It may not be glamorous, but the holy grail for efficient biofuels — the kind that don't compete with our food supply — could end up being found inside the guts of cows.
In a study published Thursday in the peer-reviewed journal Science, researchers described how they incubated bags of switchgrass inside cow rumens and from that found 27,755 "candidate genes" with the potential for efficiently breaking down plant cellulose into usable sugar that can then become ethanol.
Ethanol from corn is already widely in use in vehicles as an additive, but that has also driven up the cost of all corn-based foods.
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The researchers didn't come up with the magic mix of enzymes that will most efficiently break down switchgrass and other non-food plants. But they — and the two cows that served as their labs — did do what hundreds of scientists had earlier failed at: narrowing the seemingly endless number of enzyme combinations.
"Cows or rather the microbes in their rumen have had millions of years to optimize their capabilities of digesting grass," Eddy Rubin, lead author and director of the federal Joint Genome Institute, told msnbc.com. "We in the lab are just trying to copy what they have developed over millions of years of trial and error."
'Major step forward,' observer says
Jim Lane, editor of biofuelsdigest.com, called it "a major step forward." But he added it's not the holy grail in itself. Rather, he said, it's a step "in a long journey that will gain biofuels significance as soon as one of the novel microbes — or cocktail thereof — is identified as having superior properties."
Rubin's team used gigabytes of DNA data taken from the rumen to make their breakthrough.
"People have studied the microbes in cow rumen for years," Rubin said, "but this is the first time that the genes and genomes of the microbes in the cow rumen where intensively studied using recently developed DNA sequencing technologies and high performance computing to analyze the massive amount of data."
Because of this "ultra-deep DNA sequencing," he added, "we identified a thousand fold more genes involved in the breakdown of plant material than all the previous studies of rumen."
"I sure like the technique," said Lane, referring to the use of the rumen lab instead of other approaches like seeking enzymes in termites as they eat up wood. "Hard to duplicate on the termite side with wood biomass studies," he joked.
The U.S. Department of Energy, which sponsors the genome institute, noted that the rumen lab was unique. "Only about one percent of the planet's microbial species can be readily grown in the laboratory," it noted in a statement released with the study. "The vast majority — in the soil, water and residing in the other larger life forms such as in cows — cannot be cultured in a lab."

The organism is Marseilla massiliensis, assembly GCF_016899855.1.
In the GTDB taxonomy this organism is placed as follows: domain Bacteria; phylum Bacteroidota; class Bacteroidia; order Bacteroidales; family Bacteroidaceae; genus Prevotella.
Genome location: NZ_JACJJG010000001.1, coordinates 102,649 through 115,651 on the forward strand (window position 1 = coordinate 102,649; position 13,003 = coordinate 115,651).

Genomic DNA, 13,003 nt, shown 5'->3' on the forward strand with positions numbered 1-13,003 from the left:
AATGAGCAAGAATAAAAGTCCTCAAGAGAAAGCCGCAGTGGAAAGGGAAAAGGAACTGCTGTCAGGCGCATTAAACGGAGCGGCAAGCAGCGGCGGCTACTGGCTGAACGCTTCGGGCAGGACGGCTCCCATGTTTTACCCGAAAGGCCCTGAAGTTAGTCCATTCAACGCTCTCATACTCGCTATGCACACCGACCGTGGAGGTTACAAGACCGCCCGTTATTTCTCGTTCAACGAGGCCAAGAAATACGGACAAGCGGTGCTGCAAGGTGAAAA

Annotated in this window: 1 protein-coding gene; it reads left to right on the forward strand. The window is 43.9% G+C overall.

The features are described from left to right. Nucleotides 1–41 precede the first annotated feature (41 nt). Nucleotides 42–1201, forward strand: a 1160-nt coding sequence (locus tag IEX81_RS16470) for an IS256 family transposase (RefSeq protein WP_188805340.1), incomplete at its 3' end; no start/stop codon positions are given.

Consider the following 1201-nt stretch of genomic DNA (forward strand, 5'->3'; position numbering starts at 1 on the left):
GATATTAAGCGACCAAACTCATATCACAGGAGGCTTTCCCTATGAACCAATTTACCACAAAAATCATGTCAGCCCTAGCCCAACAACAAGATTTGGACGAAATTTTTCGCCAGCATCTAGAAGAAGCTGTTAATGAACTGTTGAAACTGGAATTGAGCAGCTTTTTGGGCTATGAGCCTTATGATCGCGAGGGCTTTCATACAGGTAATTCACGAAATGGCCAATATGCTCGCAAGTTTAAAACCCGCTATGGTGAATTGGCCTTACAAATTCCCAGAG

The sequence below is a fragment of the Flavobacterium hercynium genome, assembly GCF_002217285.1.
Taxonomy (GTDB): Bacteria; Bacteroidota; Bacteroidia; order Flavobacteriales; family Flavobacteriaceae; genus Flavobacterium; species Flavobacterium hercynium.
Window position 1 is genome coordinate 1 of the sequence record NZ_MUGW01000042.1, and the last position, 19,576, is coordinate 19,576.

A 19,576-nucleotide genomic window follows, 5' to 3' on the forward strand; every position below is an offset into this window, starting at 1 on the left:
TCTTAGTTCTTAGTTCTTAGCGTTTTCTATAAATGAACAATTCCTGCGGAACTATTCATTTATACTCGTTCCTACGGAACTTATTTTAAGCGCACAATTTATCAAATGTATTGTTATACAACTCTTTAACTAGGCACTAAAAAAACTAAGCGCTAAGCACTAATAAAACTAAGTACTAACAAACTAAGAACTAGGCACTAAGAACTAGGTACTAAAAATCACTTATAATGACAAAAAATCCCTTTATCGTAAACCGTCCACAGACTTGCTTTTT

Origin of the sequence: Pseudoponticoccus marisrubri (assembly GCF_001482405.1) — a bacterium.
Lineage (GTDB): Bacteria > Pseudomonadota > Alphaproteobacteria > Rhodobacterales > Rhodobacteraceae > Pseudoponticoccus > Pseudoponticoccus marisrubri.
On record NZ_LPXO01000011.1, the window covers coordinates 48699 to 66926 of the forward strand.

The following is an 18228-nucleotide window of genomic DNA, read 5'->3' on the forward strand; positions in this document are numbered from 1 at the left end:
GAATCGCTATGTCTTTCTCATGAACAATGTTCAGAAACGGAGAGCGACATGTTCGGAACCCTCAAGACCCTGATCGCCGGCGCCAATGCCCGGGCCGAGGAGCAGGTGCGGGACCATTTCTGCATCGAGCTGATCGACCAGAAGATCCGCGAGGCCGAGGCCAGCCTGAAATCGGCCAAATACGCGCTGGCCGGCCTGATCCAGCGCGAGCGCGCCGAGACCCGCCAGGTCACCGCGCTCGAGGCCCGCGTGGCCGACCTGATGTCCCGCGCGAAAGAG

Rubin expects industry to quickly use the DNA data to speed up commercialization of cellulosic ethanol.
"With the paper being published all the data will be publicly available," he said. "Discussion with people in the industry makes it clear that a major challenge in the commercialization of next-generation biofuels — cellulosic biofuels — has been the lack of efficient enzymes needed to break down plant material. They are anxious to have access to the massive number of new enzymes involved in plant/cellulose deconstruction that we are going to provide them with."
"Companies that are in this business have been limited in the availability of enzymes," he added. "They will be testing the enormous diversity of enzymes that we have discovered in this one study for ones that have the properties they are seeking for their industrial processes."
270 billion letters of DNA code
Study co-authors Matthias Hess and Alex Sczyrba carried out the switchgrass testing, using the guts of two cows as fermentation chambers. Holes were surgically cut into each cow to allow access. Cutting such holes, known as cannula, are common in the bovine research field.
Switchgrass in nylon bags was inserted into the cow rumen for 72 hours, during which they were digested. "Switchgrass degradation was substantial," the experts wrote in their study.
The team then isolated and sequenced the DNAs from the microbes involved in digesting the switchgrass.
"The amount of data generated for this study of rumen microbes, 270 billion letters of the DNA code, was enormous," the Department of Energy stated, "about 100-fold greater than the number of letters in the entire human genome."
Hess said an even tougher task was to "identify and produce full-size functional enzymes based solely on information obtained from billions and billions of short snippets of DNA sequences."
Using massive computing power, the team eventually zeroed in on a subset of 90 gens chosen as representative of the 27,755 candidate genes. More than half of those were able to degrade cellulose, and nearly 20 percent were able to break down switchgrass.
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"This made it clear to the team that a significant faction of the 30,000 genes identified are indeed active against plant material and would be a treasure trove of novel enzymes for biofuel researchers," the Department of Energy stated.
Sczyrba compared the challenge to "someone mixing hundreds of jigsaw puzzles with millions of pieces each into a big pile."
"We tried to put as many of these back together, making as few mistakes as possible," he said in the Department of Energy statement. "It is not an easy problem. You need a good strategy and a lot of computational resources to solve this problem."
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